The name—the Mari-Mann Herb Co.—might lead people to believe the Decatur, Ill., store sells just herbs and supplements. But it?s so much more. It also carries a proprietary line of natural fragrances (King Dry Fragrances), homemade dips and jellies, a small selection of packaged organic and natural foods, gift cards, teas and dried flower wreaths. In addition, the owners run a restaurant and tearoom, lead tours of their herb farm, and host classes on healthy cooking, wreath-making and alternative medicine. ?You name it, we do it,? says Mike King, store president and son of founder Maribeth King. ?We?re not just locked into being a health food store.?
In the mid-1970s, Maribeth King began traveling to local festivals to sell her specialty dips, jams, and flower and herb wreaths. During that time, she met herbalist Paul Manning, who taught her about botanicals. By 1978, she and her husband, Bob, opened a small retail gift store and herb farm, honoring Manning in the name.
Over the years, the store began to focus more on supplement sales. ?It was just a tiny family business,? King says. ?Mom got interested in herbs, and it just went from there. At one time, we were more of a gift shop with herbs. Now we?re more of a health food store with gifts.? Today, sales of supplements, herbs, vitamins and homeopathic remedies make up about 70 percent of the store?s revenue, but pioneer products such as Mari-Dilly Dip and Spoon Herbal Sauce still get shelf space—and they?re still made by King?s nearly 80-year-old mother.
In Decatur, an industrial town of 80,000 people, you?re far more likely to run across a Wal-Mart than a health food store, despite the town?s very healthy sounding moniker, ?soybean capital of the world.? Consequently, Mari-Mann?s eclectic offerings serve as an important community alternative. And Mike King takes his informal role as the local natural health expert very seriously. He says he spends at least a couple hours each day reading news and studies about supplements and alternative medicine, so he can pass that information on to his customers. ?I get to know my customers. I will sit down with one customer for an hour or two. We?re not here to fast-food them,? he says. ?What we want to do is educate them and also make sure they?re getting a really good price."
Keeping product costs down is a big priority at Mari-Mann. King says most items are sold below the suggested retail price, and the store holds various sales—such as product-line drives—throughout the year. To encourage repeat customers, Mari-Mann offers a preferred member card. Members receive special discounts and coupons and automatically get about 10 percent off the normal price of most products. The card also tracks purchases, so it?s easier for cardholders to remember the brands they prefer and whether particular products are working for them.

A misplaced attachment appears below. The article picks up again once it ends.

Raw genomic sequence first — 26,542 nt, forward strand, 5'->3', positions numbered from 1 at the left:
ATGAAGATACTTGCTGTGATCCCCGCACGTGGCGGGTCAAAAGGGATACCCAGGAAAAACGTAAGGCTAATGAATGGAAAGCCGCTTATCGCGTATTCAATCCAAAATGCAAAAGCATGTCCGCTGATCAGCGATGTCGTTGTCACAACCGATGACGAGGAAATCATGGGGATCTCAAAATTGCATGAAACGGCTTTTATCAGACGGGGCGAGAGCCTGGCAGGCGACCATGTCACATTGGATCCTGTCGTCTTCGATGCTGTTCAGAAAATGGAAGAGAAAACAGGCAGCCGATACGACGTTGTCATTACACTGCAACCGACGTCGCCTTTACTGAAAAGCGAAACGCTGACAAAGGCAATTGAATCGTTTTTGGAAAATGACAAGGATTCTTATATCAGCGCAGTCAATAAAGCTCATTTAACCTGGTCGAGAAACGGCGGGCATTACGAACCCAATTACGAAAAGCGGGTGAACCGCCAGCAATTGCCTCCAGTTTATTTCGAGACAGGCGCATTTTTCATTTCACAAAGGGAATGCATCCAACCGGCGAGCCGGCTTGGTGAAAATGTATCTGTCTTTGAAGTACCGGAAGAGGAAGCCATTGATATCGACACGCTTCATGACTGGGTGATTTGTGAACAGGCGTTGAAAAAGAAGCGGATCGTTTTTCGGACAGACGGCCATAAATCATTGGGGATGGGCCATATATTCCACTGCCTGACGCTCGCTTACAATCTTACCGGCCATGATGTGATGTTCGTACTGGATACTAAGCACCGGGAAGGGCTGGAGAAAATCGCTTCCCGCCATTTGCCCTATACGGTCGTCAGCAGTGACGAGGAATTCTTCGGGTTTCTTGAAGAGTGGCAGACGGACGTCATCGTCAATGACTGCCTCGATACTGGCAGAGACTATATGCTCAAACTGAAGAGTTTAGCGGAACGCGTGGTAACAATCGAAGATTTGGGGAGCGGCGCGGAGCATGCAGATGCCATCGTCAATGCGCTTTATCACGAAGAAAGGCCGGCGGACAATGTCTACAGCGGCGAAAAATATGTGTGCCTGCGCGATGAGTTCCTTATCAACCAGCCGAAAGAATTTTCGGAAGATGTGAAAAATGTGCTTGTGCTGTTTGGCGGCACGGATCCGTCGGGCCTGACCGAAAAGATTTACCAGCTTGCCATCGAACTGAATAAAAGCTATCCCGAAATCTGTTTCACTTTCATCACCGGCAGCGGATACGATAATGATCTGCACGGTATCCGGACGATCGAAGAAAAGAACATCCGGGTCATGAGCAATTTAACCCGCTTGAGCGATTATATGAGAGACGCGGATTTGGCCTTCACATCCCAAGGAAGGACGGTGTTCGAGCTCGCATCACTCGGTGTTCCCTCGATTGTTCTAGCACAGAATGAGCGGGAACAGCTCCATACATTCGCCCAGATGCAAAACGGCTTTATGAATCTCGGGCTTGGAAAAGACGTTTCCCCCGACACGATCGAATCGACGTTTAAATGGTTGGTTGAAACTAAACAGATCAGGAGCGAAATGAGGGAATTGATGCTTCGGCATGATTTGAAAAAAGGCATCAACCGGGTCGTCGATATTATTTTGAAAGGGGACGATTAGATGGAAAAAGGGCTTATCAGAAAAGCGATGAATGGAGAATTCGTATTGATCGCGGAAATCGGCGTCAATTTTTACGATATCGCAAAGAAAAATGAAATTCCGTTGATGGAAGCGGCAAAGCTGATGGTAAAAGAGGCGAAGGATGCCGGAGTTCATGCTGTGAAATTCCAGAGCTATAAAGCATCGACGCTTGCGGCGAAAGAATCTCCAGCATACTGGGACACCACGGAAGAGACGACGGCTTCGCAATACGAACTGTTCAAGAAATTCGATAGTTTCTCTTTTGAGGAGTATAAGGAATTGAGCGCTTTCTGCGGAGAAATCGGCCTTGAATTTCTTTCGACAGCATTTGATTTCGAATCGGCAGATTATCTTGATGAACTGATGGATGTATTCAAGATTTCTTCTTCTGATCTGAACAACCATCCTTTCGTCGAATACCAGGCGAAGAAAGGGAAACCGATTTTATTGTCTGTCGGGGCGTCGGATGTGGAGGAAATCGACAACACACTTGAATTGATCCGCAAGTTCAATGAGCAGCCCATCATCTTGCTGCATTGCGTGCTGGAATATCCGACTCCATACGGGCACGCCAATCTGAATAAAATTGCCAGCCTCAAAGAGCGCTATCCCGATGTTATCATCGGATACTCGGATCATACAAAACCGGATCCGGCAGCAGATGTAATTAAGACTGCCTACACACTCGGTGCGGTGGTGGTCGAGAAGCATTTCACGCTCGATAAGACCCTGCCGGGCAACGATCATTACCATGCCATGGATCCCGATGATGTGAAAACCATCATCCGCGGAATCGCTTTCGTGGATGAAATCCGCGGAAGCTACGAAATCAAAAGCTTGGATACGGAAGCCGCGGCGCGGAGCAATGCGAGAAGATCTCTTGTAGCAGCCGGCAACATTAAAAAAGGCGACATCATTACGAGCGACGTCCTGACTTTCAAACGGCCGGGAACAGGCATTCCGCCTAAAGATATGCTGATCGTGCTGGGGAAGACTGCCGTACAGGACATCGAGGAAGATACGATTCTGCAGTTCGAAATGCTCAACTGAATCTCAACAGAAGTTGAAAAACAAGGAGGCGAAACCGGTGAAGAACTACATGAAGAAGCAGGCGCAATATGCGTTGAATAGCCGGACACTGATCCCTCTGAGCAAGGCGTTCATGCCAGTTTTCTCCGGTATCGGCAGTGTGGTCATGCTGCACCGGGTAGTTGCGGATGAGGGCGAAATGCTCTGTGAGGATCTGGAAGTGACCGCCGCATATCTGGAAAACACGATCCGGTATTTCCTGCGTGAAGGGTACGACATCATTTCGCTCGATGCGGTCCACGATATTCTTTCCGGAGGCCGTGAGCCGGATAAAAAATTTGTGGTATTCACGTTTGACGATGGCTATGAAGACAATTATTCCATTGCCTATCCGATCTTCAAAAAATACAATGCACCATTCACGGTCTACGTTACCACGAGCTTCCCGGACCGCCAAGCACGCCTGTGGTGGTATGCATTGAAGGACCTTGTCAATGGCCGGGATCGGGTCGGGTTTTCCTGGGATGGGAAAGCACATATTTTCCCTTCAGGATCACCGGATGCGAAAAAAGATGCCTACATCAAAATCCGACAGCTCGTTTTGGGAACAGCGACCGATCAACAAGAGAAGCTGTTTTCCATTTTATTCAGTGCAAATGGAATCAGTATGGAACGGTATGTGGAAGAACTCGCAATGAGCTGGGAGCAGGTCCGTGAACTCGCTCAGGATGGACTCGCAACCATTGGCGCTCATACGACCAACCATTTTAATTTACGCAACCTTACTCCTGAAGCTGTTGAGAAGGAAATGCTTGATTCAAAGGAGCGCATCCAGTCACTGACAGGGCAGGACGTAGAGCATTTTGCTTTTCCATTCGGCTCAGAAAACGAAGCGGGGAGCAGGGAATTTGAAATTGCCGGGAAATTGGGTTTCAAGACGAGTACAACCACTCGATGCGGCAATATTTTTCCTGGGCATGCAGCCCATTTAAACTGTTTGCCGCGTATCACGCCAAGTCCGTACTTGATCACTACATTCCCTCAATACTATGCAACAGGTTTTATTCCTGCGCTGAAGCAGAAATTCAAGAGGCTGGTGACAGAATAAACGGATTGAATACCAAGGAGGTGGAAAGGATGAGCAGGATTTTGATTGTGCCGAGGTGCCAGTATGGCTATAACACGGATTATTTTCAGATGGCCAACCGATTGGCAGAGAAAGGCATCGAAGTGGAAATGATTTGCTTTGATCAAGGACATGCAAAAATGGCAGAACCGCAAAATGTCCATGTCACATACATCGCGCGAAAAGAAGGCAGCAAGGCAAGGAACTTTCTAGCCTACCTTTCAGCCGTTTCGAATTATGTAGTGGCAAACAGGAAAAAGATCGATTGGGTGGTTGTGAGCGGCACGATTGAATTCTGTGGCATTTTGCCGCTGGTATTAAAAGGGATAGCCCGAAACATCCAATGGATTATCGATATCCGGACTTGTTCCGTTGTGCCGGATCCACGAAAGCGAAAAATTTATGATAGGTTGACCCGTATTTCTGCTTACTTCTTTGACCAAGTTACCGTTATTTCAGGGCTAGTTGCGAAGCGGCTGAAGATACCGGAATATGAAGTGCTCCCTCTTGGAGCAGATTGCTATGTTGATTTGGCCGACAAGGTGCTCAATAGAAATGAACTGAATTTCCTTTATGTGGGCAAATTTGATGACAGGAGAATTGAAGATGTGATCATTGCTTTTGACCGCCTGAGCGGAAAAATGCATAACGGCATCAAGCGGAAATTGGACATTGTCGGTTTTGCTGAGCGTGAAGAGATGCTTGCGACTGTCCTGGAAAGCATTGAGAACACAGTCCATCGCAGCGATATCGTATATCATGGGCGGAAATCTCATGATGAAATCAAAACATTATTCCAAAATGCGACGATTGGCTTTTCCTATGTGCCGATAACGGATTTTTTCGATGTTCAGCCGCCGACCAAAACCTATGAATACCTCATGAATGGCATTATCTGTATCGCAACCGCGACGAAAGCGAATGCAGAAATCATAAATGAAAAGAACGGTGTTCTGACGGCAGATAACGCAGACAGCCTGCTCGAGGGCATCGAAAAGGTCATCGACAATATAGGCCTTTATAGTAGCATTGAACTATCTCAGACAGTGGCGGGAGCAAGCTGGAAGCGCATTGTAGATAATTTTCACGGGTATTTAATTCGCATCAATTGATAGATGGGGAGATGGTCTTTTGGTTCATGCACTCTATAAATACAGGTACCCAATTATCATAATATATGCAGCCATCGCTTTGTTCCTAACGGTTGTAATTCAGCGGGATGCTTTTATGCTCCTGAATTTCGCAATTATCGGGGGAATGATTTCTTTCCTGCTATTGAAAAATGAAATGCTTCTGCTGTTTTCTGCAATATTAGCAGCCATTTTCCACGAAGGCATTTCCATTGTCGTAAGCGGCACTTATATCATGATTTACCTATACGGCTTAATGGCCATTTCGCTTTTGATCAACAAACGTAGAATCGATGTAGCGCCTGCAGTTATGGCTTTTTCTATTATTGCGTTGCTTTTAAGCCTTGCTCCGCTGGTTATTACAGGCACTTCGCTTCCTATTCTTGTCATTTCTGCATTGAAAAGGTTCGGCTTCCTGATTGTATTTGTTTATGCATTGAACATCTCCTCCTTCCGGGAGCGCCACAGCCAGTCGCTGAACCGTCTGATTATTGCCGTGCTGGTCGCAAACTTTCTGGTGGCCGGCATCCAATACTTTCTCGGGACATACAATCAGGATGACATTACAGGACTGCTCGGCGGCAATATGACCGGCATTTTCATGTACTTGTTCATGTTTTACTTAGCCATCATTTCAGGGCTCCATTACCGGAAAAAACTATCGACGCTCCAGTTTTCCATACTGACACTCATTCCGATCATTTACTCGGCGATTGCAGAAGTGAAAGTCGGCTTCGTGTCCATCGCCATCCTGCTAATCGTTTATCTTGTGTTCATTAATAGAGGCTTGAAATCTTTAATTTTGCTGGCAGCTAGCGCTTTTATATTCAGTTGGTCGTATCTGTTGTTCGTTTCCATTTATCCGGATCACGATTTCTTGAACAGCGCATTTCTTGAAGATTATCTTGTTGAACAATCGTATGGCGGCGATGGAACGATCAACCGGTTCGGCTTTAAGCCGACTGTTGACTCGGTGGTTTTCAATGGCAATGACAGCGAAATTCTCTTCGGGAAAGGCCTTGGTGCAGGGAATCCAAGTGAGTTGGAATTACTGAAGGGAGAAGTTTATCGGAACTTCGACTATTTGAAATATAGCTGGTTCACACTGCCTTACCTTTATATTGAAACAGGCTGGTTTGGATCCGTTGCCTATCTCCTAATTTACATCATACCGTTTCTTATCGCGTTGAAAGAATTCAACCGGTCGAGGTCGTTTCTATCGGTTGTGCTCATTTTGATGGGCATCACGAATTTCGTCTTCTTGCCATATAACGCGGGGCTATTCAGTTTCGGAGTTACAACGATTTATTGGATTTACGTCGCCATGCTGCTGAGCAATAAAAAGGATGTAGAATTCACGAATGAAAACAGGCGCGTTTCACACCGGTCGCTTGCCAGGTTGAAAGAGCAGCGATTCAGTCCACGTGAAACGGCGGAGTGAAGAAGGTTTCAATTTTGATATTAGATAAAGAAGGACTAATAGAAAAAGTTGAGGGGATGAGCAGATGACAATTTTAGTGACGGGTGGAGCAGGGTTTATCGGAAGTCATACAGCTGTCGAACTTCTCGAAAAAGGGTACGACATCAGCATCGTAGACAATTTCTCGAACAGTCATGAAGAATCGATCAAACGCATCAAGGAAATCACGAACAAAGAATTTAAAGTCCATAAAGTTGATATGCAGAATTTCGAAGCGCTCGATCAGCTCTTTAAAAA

In addition to its 3,000 preferred members, Mari-Mann has a list of 17,000 people who receive frequent e-mails and occasional fliers with store news, class schedules and current specials.
To get the word out, King also takes advantage of the local media. He started on radio with the Mari-Mann natural health minute, which lead to television appearances. His weekly three- to seven-minute holistic health segment on the central Illinois NBC affiliate, WAND-17, addresses everything from new studies on echinacea to natural remedies for flu and poison ivy. King says the segments help drive new customers to the store. ?I have to prepare very carefully for the show and have documentation to back everything up,? he says. ?People see that and know that I?m reliable and knowledgeable.? He?s built such a strong reputation that local journalists often come to him as a source for stories on alternative health, providing even more exposure for the store.
Credibility is very important to King. He goes to great lengths to truly understand the brands he sells in the store, traveling to trade shows, touring supplement manufacturing facilities and talking to doctors and scientists. ?No. 1, we look for a quality product,? he says. ?I know my botanicals. I know my growers. I know they?re good people and that they?re honest about their products.?
Underlying all of King?s careful research is his belief that alternative medicine can often be a better solution to his customers? medical woes than Western medicine. Though he is careful to say that he is an educator, not a doctor, King?s mistrust of conventional medicine is evident. ?People think that pharmaceuticals are going to cure them of everything,? he says. ?And they don?t realize that eating right and exercising and living a clean lifestyle and taking supplements is good for you. That?s our biggest challenge.?
But it seems that more and more of Decatur?s citizens are heeding his message. Sales at Mari-Mann have increased this year by 20 percent—and 2004 was a record year. But King insists his love of the business has nothing to do with the bottom line. ?I drive around in an old truck, and I don?t have a lot of money, but I?m happy because I?m helping people.?
O?rya Hyde-Keller is a Madison, Wis.-based freelance writer.
Natural Foods Merchandiser volume XXVI/number 12/p. 50